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Democratic senators ask FDA to ban device used to shock disabled students

Democratic senators ask FDA to ban device used to shock disabled students
© Greg Nash

Eight Democratic senators asked the FDA in a signed letter to ban the use of a device, available exclusively in Massachusetts, used to administer electric shocks to disabled students.

The letter, dated Monday, called on the agency to finalize a rule banning the devices after issuing a proposed rule nearly four years ago in April 2016.

The FDA announced in 2018 that it intended to issue a final rule by December 2019, with then-Commissioner Scott Gottlieb saying “we believe these products present an unreasonable and substantial risk to public health that cannot be corrected or eliminated through changes to the labeling.” However, the agency missed the deadline, which the senators called “unacceptable.”

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Signers of the letter include Sens. Patty MurrayPatricia (Patty) Lynn MurrayHawley pens op-ed to defend decision to object to electoral votes amid pushback Demolition at the Labor Department, too Hawley, Cruz face rising anger, possible censure MORE (D-Wash.), Bernie SandersBernie SandersTim Ryan says he's 'looking seriously' at running for Portman's Senate seat Bernie Sanders has been most-followed member of Congress on social media for six years This week: Senate stuck in limbo MORE (I-Vt.), Chris MurphyChristopher (Chris) Scott MurphyThe Hill's Morning Report - Biden: Focus on vaccine, virus, travel Tensions running high after gun incident near House floor Democrats float 14th Amendment to bar Trump from office MORE (D-Conn.), Bob CaseyRobert (Bob) Patrick CaseyDemocrats looking to speed through Senate impeachment trial Capitol Police officer hailed as hero for drawing rioters away from Senate chamber Scranton dedicates 'Joe Biden Way' to honor president-elect MORE Jr. (D-Pa.), Tim KaineTimothy (Tim) Michael KaineHawley files ethics counter-complaint against seven Democratic senators Lawmakers move to oust extremists from military Trump impeachment trial to begin week of Feb. 8 MORE (D-Va.), Maggie HassanMargaret (Maggie) HassanModerates vow to 'be a force' under Biden Bipartisan Senate gang to talk with Biden aide on coronavirus relief Bipartisan group of senators: The election is over MORE (D-N.H.), Tina SmithTina Flint SmithHawley files ethics counter-complaint against seven Democratic senators Senate Democrats file ethics complaint against Hawley, Cruz over Capitol attack Senate majority battle snags Biden Cabinet hopefuls MORE (D-Minn.) and Doug Jones (D-Ala.).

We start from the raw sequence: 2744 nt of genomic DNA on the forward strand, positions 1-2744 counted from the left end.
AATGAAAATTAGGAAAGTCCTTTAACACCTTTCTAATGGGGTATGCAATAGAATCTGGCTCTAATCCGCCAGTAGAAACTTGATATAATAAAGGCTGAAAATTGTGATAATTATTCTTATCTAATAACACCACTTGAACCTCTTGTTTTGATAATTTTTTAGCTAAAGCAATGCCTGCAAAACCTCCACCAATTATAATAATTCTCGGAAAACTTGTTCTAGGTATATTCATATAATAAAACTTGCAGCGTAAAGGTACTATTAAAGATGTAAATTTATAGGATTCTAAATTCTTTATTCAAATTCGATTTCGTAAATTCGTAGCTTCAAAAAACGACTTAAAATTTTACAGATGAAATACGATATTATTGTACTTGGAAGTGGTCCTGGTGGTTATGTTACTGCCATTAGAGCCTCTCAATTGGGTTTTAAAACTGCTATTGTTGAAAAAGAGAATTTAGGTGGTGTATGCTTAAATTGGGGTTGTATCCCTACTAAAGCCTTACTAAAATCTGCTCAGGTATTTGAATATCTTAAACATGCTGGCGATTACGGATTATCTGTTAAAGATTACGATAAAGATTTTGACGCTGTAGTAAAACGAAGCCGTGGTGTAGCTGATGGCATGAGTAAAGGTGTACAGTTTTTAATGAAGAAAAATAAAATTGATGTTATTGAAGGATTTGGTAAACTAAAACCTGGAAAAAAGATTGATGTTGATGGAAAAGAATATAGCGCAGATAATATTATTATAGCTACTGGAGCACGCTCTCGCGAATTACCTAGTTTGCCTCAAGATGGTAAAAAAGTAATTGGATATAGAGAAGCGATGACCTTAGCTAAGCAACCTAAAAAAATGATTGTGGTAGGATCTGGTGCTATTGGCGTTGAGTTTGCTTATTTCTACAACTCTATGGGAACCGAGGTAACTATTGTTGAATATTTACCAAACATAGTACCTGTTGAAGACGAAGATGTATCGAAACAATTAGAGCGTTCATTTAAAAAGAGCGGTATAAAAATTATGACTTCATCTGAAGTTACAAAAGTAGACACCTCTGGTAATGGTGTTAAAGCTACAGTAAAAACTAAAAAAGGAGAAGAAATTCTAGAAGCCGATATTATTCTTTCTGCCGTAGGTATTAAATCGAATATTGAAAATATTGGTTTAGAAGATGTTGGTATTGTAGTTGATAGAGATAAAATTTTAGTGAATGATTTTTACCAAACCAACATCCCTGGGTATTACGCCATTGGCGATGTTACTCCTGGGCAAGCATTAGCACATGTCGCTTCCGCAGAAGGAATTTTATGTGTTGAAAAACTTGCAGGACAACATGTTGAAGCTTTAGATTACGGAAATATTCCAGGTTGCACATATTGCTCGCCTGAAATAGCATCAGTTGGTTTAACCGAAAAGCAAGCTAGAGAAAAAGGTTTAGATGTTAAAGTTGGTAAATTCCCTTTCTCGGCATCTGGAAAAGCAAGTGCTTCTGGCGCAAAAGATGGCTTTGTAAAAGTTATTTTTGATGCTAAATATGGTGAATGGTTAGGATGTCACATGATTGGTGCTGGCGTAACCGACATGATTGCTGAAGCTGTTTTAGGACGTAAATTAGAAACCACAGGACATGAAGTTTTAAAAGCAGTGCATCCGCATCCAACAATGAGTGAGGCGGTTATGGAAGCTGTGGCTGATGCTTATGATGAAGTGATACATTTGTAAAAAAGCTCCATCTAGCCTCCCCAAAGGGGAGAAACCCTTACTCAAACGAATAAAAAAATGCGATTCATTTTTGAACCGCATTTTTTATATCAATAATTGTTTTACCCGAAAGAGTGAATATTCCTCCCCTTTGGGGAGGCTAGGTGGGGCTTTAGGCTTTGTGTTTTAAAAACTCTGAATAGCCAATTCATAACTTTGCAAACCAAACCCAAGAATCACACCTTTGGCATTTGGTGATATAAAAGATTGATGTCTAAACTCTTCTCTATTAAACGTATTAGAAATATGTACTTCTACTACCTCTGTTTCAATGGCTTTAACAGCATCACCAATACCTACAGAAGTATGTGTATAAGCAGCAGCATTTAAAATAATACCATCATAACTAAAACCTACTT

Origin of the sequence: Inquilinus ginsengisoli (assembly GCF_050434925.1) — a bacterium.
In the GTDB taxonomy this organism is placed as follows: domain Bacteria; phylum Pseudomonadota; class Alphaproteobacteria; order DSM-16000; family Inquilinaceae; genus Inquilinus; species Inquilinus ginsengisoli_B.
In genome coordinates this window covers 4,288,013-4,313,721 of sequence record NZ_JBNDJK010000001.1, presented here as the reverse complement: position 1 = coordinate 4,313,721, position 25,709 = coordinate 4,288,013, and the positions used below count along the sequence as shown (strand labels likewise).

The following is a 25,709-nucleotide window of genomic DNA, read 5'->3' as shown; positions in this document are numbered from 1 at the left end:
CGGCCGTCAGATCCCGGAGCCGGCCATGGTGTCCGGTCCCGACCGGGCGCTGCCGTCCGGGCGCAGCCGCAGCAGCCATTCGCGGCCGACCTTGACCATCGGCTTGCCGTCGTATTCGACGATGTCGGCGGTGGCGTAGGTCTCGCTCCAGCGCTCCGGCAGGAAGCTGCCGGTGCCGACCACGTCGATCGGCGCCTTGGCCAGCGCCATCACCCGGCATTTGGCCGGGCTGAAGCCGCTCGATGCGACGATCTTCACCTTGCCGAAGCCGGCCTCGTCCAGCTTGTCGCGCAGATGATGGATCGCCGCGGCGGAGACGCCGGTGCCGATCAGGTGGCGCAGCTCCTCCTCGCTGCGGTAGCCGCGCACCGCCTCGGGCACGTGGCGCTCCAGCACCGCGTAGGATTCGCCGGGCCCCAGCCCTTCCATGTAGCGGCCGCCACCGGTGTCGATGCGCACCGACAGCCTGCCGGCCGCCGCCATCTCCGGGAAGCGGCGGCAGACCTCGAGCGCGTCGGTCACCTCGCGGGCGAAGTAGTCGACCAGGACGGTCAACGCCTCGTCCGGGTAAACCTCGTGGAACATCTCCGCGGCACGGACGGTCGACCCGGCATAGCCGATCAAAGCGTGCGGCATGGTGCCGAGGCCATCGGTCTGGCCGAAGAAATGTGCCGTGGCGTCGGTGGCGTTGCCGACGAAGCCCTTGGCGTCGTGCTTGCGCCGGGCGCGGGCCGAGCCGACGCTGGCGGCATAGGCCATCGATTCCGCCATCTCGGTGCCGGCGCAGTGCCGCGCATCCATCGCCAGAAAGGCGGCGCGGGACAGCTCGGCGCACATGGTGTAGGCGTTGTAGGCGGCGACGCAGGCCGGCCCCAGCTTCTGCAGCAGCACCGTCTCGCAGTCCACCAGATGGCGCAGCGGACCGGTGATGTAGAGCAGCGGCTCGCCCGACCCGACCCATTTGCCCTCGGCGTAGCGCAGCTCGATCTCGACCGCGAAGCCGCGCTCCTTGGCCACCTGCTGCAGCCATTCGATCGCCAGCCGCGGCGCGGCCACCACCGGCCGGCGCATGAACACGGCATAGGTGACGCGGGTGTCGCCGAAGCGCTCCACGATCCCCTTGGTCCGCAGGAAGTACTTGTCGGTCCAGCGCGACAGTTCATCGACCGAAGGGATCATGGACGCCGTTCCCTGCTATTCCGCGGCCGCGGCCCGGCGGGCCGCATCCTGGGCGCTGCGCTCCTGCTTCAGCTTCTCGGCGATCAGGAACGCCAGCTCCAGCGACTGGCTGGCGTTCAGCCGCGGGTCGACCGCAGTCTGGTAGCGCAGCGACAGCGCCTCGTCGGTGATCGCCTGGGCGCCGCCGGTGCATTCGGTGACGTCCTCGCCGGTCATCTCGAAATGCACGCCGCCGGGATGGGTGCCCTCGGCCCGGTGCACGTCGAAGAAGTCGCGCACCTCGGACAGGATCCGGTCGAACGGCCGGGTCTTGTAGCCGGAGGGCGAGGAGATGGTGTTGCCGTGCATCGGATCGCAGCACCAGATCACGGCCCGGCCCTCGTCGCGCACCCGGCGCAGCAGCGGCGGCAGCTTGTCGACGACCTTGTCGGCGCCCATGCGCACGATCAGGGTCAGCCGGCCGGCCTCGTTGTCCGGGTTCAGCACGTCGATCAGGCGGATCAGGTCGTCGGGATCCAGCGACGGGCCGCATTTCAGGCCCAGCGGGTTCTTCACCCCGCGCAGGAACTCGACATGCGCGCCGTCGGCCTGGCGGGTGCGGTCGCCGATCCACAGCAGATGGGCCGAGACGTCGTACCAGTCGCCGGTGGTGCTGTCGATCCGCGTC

“That ESDs [electric shock devices] continue to be used on children and adults with disabilities as punishment is unacceptable. In one case, brought to light in an expose, a young man was shocked 31 times, ending up in a hospital due to the trauma and physical effects,” the senators assert.

“This practice must be stopped without delay. We urge you to finalize the proposed rule and take immediate action to ban the electric shock of people with disabilities.”

Murray also commented on the practice of using the device independently. 

“It is unconscionable that in 2020, it is still legal to shock children and adults with disabilities as a method to control behavior. We have an obligation to protect children and adults with disabilities from archaic and inhumane forms of punishment — no more excuses, the FDA needs to finalize this rule immediately,” Murray said in a statement.  

The device in question is used in the Judge Rotenberg Education Center in Canton, Mass.

Officials have argued the devices are necessary to prevent self-injuring behavior, and Marie Washington, president of the Judge Rotenberg Center Family Association, accused critics of practice of putting students “in danger of losing the only safe and effective treatment available to them," according to WGBH.